BJS says amount of incarcerated women growing faster than men

The Bureau of Justice Statistics earlier this week released a report showing that the federal rate of female prisoners sentenced to more than a year rose 3 percent to over 111,000 from 2012 to 2013, statistically much higher than the 0.2 percent rate for men. In all, over 1.5 million people were in state and federal prisons on Dec. 31, 2013, the report says, up 0.3 percent year over year, led by state increases. However, California, for one, managed to significantly reduce its prison population, showing a 0.2 percent decline, in part by working on alternatives to incarceration, of which a new mental health program was announced recently.

It’s worth noting that these figures do not include people being held in county jails, and also it’s notable that the Federal Bureau of Prisons said it saw the first decrease in inmates under its jurisdiction since 1980. Further, private prisons held 8 percent of the total U.S. prison population at yearend.

What’s, of course, shocking is the huge increase in the female prison population, whose numbers rose in 36 states for the year. Looking deeper into the data, white females make up nearly 50 percent of the female prison population. About 25 percent of state female prisoners were held for drug offenses (15 percent for men); of all prisoners, male and female, more than half were held due to drug crimes, the report says.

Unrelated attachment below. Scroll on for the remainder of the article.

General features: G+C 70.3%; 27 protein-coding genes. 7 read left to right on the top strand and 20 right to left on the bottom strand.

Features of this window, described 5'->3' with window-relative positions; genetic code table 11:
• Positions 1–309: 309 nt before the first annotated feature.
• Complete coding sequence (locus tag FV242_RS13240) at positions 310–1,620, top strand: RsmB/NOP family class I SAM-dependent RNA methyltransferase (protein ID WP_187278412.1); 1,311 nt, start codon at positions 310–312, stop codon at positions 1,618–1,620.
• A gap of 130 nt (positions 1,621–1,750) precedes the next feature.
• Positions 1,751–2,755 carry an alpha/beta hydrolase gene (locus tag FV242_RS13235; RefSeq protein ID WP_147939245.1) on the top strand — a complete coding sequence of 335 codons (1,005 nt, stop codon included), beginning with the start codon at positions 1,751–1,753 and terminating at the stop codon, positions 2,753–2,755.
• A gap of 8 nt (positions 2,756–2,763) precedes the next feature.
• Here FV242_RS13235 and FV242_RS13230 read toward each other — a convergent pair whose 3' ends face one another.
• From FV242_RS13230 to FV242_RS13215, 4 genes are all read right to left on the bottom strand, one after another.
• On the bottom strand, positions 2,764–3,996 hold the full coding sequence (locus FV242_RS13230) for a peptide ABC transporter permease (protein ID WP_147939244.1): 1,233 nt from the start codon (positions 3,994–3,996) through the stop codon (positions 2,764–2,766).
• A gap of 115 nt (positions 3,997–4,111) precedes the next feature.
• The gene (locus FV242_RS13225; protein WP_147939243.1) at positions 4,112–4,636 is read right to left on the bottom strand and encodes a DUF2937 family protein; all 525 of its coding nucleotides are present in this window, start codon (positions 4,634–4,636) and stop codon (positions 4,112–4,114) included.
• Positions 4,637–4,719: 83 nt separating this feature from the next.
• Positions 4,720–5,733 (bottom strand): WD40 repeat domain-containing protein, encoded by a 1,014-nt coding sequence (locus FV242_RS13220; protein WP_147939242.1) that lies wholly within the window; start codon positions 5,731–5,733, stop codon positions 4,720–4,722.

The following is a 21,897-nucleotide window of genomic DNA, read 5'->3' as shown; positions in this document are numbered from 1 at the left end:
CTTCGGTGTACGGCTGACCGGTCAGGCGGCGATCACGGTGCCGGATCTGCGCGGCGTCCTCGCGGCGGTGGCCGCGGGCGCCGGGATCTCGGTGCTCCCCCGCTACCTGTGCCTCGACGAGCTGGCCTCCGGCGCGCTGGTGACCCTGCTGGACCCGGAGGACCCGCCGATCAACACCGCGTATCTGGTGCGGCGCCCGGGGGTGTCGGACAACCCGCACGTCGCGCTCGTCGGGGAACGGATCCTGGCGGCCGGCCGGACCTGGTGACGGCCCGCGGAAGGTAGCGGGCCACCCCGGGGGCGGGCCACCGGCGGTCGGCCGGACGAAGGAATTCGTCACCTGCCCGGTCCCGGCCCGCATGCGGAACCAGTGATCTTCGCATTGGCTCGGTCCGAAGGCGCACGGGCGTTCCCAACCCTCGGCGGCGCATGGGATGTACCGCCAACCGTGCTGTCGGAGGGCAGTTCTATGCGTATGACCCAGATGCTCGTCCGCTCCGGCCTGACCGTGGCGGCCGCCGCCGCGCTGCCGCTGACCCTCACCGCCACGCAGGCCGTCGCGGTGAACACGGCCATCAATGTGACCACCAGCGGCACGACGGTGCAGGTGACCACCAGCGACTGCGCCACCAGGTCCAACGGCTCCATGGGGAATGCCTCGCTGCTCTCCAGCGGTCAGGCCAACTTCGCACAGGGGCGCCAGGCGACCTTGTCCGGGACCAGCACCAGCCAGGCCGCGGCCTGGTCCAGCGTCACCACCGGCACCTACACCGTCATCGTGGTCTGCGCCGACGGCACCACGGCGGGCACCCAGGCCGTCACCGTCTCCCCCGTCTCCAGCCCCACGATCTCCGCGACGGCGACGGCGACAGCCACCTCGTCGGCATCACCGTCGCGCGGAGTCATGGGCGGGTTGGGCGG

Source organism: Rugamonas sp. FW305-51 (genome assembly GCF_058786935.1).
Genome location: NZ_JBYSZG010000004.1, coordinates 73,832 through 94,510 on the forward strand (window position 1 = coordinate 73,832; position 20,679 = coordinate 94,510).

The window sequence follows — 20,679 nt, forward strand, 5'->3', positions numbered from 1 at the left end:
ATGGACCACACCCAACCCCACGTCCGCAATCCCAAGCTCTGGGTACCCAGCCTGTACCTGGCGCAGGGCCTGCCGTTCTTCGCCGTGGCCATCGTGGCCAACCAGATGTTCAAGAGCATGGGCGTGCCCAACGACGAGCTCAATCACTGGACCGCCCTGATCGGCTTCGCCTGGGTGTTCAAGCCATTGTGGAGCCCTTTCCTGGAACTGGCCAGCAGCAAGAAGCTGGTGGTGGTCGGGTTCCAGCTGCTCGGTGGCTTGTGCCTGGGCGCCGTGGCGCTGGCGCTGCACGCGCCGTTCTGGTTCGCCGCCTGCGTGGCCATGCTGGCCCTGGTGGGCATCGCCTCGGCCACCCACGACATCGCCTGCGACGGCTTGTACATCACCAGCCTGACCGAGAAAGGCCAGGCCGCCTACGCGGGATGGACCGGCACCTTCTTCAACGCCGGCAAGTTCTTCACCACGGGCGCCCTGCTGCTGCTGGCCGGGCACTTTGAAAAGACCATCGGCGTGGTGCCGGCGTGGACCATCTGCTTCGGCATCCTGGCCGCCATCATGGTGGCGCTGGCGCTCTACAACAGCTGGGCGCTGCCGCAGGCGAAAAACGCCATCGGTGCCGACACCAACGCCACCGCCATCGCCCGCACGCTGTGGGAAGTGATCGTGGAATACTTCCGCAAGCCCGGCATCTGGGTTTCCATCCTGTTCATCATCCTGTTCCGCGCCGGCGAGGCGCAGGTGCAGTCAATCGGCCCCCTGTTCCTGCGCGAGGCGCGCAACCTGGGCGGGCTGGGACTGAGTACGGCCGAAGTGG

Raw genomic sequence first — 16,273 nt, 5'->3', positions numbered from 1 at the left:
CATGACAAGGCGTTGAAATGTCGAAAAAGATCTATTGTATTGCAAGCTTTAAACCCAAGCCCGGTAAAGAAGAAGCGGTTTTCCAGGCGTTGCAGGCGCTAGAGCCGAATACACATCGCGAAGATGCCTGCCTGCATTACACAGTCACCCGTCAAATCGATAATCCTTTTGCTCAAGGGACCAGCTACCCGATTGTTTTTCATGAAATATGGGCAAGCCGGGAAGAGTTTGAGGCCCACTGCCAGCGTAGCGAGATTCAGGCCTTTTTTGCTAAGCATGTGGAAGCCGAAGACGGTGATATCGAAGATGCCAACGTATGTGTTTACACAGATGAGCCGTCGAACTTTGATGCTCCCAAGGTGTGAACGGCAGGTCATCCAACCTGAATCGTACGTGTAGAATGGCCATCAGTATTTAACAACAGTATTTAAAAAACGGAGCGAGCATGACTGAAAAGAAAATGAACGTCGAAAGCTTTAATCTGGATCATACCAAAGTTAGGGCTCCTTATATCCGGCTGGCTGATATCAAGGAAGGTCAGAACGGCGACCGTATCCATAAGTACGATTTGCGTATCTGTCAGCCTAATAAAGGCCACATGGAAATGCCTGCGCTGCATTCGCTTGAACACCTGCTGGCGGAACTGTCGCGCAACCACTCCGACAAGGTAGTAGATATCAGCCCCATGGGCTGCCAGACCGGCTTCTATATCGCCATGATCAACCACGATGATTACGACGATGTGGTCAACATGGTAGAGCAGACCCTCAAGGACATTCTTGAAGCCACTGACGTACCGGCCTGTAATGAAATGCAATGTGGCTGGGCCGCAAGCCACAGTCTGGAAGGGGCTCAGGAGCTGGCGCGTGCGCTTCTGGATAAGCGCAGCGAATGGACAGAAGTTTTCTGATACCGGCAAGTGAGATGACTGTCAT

Also, of note from the report is that three New England states—Massachusetts, New Hampshire and Vermont—had among the highest percentage increases in female inmates in 2013. Vermont had a fairly large 21.3 percent increase in women prisoners, with sentenced female prisoners jumping a whopping 31.5 percent.

Both Vermont and Massachusetts are among many states battling opiate addiction. Vermont Governor Peter Shumlin said in January during his state of the state address that in 2013 Vermont had “twice as many federal indictments against heroin dealers than in the prior two years.”

Here’s PBS coverage of Governor Shumlin’s address: 

Meanwhile, Massachusetts Governor Deval Patrick in March declared a public health emergency regarding opiate use, followed in June by a $20 million plan to combat the problem.

Massachusetts Governor Deval Patrick, courtesy governor’s office

Perhaps more mental health ATI programs like the one California is implementing will help make a dent in the growing prison population and give people the rehabilitation they need.

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